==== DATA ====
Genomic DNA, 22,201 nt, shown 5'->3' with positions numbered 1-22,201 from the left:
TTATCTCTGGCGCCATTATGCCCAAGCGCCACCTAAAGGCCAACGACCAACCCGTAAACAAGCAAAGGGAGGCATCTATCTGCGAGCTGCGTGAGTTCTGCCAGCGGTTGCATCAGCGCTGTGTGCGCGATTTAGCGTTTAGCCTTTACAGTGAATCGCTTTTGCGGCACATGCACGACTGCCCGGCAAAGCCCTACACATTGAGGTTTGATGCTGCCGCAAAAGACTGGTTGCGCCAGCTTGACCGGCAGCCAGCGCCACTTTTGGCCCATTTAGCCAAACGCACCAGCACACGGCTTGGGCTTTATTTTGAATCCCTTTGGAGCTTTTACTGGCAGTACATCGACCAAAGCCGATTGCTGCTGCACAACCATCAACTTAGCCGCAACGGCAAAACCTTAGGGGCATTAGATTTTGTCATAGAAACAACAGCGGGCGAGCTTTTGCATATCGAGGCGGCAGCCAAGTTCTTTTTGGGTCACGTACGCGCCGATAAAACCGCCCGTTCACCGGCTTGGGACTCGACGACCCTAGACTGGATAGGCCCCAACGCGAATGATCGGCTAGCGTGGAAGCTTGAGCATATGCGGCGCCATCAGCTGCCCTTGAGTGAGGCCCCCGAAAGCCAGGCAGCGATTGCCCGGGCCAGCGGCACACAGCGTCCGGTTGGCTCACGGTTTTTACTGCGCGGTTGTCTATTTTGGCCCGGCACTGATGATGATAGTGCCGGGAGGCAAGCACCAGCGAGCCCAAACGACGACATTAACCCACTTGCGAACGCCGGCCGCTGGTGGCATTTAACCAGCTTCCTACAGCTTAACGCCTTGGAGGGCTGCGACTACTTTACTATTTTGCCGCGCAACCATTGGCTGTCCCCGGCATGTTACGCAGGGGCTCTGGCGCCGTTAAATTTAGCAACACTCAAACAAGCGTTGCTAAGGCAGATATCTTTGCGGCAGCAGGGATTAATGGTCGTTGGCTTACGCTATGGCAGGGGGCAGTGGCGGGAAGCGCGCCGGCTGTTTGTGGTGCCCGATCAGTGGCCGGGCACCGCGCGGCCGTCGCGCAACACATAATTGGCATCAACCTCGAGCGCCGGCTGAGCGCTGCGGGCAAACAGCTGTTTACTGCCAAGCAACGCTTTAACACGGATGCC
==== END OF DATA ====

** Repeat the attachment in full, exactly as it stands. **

Genomic DNA, 22,201 nt, shown 5'->3' with positions numbered 1-22,201 from the left:
TTATCTCTGGCGCCATTATGCCCAAGCGCCACCTAAAGGCCAACGACCAACCCGTAAACAAGCAAAGGGAGGCATCTATCTGCGAGCTGCGTGAGTTCTGCCAGCGGTTGCATCAGCGCTGTGTGCGCGATTTAGCGTTTAGCCTTTACAGTGAATCGCTTTTGCGGCACATGCACGACTGCCCGGCAAAGCCCTACACATTGAGGTTTGATGCTGCCGCAAAAGACTGGTTGCGCCAGCTTGACCGGCAGCCAGCGCCACTTTTGGCCCATTTAGCCAAACGCACCAGCACACGGCTTGGGCTTTATTTTGAATCCCTTTGGAGCTTTTACTGGCAGTACATCGACCAAAGCCGATTGCTGCTGCACAACCATCAACTTAGCCGCAACGGCAAAACCTTAGGGGCATTAGATTTTGTCATAGAAACAACAGCGGGCGAGCTTTTGCATATCGAGGCGGCAGCCAAGTTCTTTTTGGGTCACGTACGCGCCGATAAAACCGCCCGTTCACCGGCTTGGGACTCGACGACCCTAGACTGGATAGGCCCCAACGCGAATGATCGGCTAGCGTGGAAGCTTGAGCATATGCGGCGCCATCAGCTGCCCTTGAGTGAGGCCCCCGAAAGCCAGGCAGCGATTGCCCGGGCCAGCGGCACACAGCGTCCGGTTGGCTCACGGTTTTTACTGCGCGGTTGTCTATTTTGGCCCGGCACTGATGATGATAGTGCCGGGAGGCAAGCACCAGCGAGCCCAAACGACGACATTAACCCACTTGCGAACGCCGGCCGCTGGTGGCATTTAACCAGCTTCCTACAGCTTAACGCCTTGGAGGGCTGCGACTACTTTACTATTTTGCCGCGCAACCATTGGCTGTCCCCGGCATGTTACGCAGGGGCTCTGGCGCCGTTAAATTTAGCAACACTCAAACAAGCGTTGCTAAGGCAGATATCTTTGCGGCAGCAGGGATTAATGGTCGTTGGCTTACGCTATGGCAGGGGGCAGTGGCGGGAAGCGCGCCGGCTGTTTGTGGTGCCCGATCAGTGGCCGGGCACCGCGCGGCCGTCGCGCAACACATAATTGGCATCAACCTCGAGCGCCGGCTGAGCGCTGCGGGCAAACAGCTGTTTACTGCCAAGCAACGCTTTAACACGGATGCC